- Chapter 6 – “Black Power” p. 217-242
Big ideas: practical, immediate, and impactful actions show communities that the movement is real
Key concepts from this week were “deep organizing” or “spade work.” These involve organizers integrating into the local community via slow, patient, and deeply personal canvassing AND providing material needs outside of formal institutions. Deep organizing is predicated upon listening. It also involves building relationships. Deep organizing often serves both a practical function, by helping to meet the needs of our communities, and a performative or theatrical function, by drawing public attention to tangible issues affecting our communities.
Doing deep organizing effectively would mean geographically grounding the scope of our activities to the municipal or even neighbourhood level, and scaling up from there to build solidarity between municipalities (and beyond).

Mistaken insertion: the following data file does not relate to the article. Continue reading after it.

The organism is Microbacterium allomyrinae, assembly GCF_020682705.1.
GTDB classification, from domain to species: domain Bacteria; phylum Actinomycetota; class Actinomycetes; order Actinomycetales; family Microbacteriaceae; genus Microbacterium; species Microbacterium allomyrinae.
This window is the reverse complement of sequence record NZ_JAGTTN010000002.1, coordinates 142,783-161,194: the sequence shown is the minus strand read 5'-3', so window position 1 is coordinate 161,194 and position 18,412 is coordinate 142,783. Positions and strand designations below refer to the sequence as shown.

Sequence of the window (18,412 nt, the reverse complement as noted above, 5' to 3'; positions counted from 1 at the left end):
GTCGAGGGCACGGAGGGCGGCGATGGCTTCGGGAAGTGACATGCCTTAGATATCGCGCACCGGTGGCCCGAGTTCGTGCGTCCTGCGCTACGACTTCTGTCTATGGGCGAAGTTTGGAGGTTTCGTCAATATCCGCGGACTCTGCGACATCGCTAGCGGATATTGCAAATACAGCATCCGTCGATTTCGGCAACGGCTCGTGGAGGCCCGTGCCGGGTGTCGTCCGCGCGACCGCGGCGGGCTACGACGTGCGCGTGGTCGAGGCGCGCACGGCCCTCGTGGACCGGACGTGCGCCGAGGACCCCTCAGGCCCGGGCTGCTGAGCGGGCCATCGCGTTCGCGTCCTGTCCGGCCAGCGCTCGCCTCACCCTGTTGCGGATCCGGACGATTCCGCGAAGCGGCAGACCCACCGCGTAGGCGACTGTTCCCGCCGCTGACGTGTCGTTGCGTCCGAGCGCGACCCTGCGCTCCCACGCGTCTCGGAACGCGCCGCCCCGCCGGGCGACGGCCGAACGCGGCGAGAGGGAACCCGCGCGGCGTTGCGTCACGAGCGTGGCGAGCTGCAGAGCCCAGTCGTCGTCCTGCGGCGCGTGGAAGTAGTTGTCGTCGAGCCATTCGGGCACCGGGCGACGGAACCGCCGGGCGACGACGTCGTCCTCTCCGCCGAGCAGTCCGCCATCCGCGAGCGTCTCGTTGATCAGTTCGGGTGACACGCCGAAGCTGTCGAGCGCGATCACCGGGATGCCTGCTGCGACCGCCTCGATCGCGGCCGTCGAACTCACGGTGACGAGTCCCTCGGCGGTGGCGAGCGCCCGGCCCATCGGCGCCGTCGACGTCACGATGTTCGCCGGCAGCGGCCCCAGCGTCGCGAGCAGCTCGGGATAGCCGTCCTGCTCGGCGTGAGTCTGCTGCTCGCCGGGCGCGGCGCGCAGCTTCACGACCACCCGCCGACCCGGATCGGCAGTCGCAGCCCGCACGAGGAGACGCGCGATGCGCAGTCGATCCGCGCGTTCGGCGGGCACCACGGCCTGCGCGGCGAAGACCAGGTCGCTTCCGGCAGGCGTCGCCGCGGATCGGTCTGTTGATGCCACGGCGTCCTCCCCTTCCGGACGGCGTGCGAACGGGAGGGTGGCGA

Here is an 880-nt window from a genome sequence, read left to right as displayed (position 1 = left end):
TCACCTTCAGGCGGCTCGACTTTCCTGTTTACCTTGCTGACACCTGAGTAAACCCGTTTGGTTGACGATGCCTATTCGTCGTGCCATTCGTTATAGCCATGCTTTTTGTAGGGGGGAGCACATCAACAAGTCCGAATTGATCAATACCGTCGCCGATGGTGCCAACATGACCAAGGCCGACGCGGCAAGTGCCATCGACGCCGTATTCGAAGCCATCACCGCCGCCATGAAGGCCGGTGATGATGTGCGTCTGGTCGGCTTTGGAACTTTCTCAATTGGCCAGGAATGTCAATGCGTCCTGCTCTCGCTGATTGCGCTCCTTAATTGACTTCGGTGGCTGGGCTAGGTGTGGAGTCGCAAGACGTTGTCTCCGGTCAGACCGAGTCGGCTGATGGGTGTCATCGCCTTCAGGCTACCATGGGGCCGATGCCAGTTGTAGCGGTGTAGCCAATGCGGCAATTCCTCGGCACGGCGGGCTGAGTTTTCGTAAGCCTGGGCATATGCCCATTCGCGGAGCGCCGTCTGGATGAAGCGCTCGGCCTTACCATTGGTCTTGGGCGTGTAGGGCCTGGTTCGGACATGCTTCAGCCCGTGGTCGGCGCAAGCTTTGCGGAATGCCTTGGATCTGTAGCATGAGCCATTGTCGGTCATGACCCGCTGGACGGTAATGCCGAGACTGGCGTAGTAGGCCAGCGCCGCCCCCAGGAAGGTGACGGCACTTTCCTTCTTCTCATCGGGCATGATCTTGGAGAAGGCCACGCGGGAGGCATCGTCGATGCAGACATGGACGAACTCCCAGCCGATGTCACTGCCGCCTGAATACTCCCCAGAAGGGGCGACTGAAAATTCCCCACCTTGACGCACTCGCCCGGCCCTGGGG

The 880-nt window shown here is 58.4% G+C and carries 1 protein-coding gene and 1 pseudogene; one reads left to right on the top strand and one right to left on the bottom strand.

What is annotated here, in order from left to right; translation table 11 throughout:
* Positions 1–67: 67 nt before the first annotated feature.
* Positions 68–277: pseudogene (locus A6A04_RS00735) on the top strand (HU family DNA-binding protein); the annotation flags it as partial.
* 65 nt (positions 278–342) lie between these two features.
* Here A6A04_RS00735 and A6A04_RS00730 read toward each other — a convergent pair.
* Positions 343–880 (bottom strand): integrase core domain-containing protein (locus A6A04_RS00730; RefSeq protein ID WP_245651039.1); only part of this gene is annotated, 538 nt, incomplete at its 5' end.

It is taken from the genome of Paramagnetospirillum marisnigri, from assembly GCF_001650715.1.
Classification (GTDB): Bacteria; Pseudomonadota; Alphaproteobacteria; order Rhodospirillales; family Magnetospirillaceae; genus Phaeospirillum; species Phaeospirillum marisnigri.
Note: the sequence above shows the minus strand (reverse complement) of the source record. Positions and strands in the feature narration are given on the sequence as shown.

Week Two: Labour Movements
- Heron, Craig, The Canadian Labour Movement: A Short History (2012)
- Chapter 4 – “The New Resistance” p. 94-119
- Friedlander, Peter, Emergence of a UAW Local, 1936-1939: A Study in Class and Culture (1975)
- Chapter 3 – “Offensive” p. 38-52
Big ideas: early union organizing was politicizing everyday life
The rise of neoliberalism has seen North American union organizing suffer from increasing centralization and bureaucratization. This has largely alienated union activities from the actual political needs of their members (i.e. unions now tend to fight only for wage and benefit contracts for their own industries, abandoning broader class struggle). In periods when it has been more successful, union organizing was employing those same “deep organizing” strategies we learned about in week one. Day-to-day relationship-building combined with performative “structure tests” created a deeply politicized workplace at the level of everyday experience, which fostered a sense of urgency and immediacy that is often lacking today.
Week Three: Other Political & Social Movements
- Uetricht, Micah, Strike for America: Chicago Teachers Against Austerity (2014)
- Chapter 1 – “CORE” p. 20-43